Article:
At 3 this morning, and following 15 hours of emotional and noisy debate, the Texas House voted 97 to 33 to approve a series of bills which will vastly restrict access to abortion in the state, 1200 WOAI news reports.
Hundreds of pro choice activists, many bussed in by Democratic and progressive groups, stormed the State Capitol in an attempt to stage what has been called a 'people's filibuster.' They hope to delay final consideration of the bill long enough that the Special Session will adjourn before it can be completed.
State Rep Jessica Farrar (D-Houston), one of the leaders of the Pro Choice Caucus, told chanting opponents of the abortion measures that they made a difference, and urged them to continue their fight.
"So bought us 12 more hours in a very limited time," she said. "Stay tuned, this is going to go to the Senate, and who knows what is going to happen over there, but this is not over."
The abortion bills would require that all abortion clinics be staffed by a physician who has admitting authority at a hospital within 30 miles of the clinic, requires that abortion clinics be classified as mobile surgical centers and, unlike the Senate version, includes a provision limiting abortions to earlier than 20 weeks gestation, on the argument that after that point the fetus can feel pain in the womb.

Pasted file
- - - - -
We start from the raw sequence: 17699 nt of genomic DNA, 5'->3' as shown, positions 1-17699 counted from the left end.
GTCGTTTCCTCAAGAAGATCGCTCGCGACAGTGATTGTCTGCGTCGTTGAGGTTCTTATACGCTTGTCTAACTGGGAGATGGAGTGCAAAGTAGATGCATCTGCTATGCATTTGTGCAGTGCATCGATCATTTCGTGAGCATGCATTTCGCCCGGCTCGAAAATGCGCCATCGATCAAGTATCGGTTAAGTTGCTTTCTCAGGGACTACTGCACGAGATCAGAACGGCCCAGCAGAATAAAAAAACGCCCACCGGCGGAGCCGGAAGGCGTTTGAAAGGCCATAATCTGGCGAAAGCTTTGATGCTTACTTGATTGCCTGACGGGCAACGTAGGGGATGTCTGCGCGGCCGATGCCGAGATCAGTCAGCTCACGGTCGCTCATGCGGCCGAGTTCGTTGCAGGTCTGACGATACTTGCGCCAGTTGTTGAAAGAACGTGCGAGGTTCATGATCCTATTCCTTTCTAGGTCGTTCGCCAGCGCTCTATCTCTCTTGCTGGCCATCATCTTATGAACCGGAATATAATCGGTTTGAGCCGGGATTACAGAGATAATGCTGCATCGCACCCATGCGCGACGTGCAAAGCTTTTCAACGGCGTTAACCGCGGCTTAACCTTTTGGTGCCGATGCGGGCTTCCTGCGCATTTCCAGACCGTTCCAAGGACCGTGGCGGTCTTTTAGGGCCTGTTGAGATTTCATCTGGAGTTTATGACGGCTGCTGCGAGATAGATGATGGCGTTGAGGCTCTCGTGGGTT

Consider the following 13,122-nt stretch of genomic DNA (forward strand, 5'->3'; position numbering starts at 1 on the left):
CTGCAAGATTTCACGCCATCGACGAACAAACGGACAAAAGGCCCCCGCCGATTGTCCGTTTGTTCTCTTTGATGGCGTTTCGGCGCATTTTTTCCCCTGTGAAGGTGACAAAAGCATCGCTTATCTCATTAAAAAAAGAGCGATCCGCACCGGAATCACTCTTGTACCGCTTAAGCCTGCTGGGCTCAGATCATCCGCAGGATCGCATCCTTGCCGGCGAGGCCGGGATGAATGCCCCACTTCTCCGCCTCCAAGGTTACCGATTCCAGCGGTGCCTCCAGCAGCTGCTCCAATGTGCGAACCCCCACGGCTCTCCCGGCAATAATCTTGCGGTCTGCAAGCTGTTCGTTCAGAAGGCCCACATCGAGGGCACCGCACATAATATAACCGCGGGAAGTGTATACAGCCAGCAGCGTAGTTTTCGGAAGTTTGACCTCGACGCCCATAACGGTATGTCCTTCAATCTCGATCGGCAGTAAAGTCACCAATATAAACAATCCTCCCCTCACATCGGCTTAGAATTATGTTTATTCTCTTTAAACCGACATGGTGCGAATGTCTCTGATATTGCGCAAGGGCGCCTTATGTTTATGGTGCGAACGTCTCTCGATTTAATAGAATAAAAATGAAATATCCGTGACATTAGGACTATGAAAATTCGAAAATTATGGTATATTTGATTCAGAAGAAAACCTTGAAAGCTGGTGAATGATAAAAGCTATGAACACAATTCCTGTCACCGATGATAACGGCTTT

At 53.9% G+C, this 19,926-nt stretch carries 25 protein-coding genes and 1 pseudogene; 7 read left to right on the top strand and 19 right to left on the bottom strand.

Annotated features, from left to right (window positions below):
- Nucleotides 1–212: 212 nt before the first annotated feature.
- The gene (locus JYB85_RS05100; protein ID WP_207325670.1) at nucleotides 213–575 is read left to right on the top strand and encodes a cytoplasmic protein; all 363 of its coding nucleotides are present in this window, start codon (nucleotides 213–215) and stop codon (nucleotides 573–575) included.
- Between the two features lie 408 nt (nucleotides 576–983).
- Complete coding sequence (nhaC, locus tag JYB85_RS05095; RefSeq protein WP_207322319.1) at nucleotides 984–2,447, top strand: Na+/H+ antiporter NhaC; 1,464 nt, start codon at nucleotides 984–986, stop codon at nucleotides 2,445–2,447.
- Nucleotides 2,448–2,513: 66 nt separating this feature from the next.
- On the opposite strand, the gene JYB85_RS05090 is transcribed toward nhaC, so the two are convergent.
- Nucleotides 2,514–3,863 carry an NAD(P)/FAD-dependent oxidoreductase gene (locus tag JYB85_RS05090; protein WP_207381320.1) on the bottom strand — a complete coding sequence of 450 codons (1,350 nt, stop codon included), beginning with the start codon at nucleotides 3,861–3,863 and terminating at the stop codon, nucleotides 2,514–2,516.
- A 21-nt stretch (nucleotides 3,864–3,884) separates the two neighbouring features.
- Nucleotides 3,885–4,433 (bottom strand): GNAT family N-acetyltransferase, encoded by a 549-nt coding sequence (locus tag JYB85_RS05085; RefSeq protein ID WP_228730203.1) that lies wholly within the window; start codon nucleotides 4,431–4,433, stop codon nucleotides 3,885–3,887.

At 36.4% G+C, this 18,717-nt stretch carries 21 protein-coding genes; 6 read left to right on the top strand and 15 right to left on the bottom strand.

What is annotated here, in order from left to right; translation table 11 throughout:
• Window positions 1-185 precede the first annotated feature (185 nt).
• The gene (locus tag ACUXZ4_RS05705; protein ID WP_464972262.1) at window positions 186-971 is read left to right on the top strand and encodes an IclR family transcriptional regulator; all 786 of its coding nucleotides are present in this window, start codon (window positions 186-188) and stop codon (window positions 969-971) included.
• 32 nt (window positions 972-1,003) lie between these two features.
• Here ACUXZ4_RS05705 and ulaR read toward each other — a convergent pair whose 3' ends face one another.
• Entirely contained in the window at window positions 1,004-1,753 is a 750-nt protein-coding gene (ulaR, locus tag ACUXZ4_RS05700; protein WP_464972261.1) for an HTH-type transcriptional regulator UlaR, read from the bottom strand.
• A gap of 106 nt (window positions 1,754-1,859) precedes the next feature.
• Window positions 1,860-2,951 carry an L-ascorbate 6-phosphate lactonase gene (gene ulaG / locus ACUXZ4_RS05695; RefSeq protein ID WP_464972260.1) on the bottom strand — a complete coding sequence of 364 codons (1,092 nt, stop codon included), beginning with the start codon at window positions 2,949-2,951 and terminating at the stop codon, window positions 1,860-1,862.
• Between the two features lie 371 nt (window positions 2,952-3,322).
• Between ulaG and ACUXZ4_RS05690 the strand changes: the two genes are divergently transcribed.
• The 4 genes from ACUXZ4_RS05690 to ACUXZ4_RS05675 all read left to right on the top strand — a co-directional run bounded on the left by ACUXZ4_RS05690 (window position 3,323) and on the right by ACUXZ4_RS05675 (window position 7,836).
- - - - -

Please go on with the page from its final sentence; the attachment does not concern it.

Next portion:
Opponents say the restrictions, which would be among the toughest in the nation, woudl result in the permanent cllosing of 37 of the state's 42 abortion clinics.
"On a day in which hundreds and hundreds of citizens converged on the Capitol from across the state and remained in the House gallery well into the late house of the night, it is disappointing that the Republican majority would make a motion to cut off discussion on a bill that would have such far reaching implications," said State Rep. Donna Howard (D- Austin), who is also a leader of the Pro Choice Caucus.
The measure still has to face another final vote in the House today, and then it must go to the Senate, which approved it without the so called 'fetal pain provision.'
The Special Session ends at midnight Tuesday, and if it has not passed both chambers by then, the bill will be dead. Lieutenant Governor David Dewhurst says if that happens, Gov. Rick Perry will call a second Special Session to begin immediately, but all bills would have to be reintroduced.
The debate over abortion has overshadowed the key reason why this Special Session was called. Lawmakers have still not approved a measure to fund transportation projects for the coming two years.